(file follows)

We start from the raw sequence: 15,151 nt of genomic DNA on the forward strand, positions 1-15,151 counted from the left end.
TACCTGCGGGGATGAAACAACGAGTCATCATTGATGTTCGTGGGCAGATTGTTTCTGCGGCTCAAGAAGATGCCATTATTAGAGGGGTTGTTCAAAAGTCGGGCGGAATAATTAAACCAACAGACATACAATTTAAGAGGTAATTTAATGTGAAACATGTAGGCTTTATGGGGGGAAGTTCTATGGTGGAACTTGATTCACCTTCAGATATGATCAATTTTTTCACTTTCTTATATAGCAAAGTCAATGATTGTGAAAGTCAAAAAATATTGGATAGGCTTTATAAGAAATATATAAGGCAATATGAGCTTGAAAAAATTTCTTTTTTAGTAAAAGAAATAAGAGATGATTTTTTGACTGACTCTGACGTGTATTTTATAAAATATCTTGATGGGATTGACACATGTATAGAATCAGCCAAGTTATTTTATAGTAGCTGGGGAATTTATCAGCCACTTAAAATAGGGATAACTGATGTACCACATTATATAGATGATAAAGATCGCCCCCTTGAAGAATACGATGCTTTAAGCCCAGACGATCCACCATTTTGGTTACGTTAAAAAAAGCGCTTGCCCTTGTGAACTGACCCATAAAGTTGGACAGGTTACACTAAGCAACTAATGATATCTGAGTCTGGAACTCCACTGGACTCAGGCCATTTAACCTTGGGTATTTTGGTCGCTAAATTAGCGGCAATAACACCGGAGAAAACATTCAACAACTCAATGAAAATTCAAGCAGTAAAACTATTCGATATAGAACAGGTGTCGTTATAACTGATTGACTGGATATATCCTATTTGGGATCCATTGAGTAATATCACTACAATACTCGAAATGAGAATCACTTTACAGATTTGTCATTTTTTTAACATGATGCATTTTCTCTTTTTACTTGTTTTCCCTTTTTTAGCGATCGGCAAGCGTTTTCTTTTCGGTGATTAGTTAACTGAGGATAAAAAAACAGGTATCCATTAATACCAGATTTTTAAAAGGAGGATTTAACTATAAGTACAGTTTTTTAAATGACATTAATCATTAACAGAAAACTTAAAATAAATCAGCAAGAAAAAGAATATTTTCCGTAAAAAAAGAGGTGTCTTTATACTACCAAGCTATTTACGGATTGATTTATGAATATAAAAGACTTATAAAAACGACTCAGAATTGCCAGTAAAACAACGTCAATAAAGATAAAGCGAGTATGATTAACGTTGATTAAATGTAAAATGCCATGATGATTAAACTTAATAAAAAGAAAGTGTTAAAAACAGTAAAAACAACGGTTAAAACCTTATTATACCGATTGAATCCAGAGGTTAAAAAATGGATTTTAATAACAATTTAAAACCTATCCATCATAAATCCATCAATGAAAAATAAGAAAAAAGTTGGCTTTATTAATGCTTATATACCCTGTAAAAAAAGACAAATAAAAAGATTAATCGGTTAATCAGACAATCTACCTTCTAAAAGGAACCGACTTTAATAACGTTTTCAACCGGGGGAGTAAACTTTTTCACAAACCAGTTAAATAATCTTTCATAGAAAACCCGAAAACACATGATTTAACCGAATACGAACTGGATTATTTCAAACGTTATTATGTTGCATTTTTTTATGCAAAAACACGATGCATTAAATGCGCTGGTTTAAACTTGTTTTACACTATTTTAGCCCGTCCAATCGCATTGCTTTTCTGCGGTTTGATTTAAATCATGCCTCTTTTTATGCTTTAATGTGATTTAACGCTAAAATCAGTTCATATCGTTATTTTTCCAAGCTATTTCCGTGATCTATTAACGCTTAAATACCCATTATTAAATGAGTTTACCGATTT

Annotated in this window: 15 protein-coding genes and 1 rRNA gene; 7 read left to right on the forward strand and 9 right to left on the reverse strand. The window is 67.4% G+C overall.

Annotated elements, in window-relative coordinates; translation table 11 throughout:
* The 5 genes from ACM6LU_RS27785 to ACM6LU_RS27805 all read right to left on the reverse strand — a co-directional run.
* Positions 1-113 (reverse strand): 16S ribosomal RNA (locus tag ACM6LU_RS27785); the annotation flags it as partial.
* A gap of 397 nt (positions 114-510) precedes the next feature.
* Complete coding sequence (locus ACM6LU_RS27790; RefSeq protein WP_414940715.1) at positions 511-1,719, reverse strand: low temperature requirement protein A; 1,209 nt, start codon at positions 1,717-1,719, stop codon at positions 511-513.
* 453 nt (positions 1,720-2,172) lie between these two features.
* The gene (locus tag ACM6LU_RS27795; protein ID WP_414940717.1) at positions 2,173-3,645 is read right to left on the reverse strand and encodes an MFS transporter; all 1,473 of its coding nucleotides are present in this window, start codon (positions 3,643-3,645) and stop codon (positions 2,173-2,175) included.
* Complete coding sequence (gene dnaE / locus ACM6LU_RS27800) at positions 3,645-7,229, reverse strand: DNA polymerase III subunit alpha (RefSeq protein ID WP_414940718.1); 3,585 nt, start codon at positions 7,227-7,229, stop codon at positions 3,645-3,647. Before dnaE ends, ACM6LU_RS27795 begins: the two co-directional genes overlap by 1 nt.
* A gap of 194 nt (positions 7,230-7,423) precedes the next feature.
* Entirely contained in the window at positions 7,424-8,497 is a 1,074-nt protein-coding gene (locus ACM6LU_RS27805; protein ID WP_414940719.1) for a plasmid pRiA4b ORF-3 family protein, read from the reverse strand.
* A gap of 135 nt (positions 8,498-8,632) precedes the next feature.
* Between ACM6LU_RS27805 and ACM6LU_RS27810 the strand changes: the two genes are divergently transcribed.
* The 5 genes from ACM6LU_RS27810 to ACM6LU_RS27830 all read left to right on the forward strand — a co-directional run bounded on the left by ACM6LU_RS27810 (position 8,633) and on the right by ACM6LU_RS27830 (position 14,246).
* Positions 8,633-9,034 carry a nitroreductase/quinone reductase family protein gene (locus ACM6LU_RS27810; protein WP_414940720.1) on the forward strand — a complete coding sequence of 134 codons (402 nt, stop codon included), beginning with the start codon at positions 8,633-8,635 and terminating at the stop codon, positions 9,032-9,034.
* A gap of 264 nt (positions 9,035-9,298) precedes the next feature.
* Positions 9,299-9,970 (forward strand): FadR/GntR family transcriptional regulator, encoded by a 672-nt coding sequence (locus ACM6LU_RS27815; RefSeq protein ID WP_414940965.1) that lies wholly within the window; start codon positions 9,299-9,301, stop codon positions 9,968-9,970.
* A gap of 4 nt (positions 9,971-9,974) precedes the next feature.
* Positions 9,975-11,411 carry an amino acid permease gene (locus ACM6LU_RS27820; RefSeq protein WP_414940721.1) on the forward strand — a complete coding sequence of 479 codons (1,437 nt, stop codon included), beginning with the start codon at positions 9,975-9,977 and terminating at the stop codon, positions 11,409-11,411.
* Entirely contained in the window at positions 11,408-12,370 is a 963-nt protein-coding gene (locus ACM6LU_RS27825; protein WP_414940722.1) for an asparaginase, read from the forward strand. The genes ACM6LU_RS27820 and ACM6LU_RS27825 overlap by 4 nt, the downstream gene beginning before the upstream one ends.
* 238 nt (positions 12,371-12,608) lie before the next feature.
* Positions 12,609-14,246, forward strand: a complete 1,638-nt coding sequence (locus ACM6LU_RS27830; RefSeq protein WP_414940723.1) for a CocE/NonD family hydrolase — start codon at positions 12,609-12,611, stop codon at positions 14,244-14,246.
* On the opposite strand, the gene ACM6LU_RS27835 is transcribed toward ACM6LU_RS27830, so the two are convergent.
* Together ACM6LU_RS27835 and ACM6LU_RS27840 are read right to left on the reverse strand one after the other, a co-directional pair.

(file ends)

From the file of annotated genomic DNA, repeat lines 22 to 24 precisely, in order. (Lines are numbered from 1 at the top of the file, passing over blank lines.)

* Entirely contained in the window at positions 11,408-12,370 is a 963-nt protein-coding gene (locus ACM6LU_RS27825; protein WP_414940722.1) for an asparaginase, read from the forward strand. The genes ACM6LU_RS27820 and ACM6LU_RS27825 overlap by 4 nt, the downstream gene beginning before the upstream one ends.
* 238 nt (positions 12,371-12,608) lie before the next feature.
* Positions 12,609-14,246, forward strand: a complete 1,638-nt coding sequence (locus ACM6LU_RS27830; RefSeq protein WP_414940723.1) for a CocE/NonD family hydrolase — start codon at positions 12,609-12,611, stop codon at positions 14,244-14,246.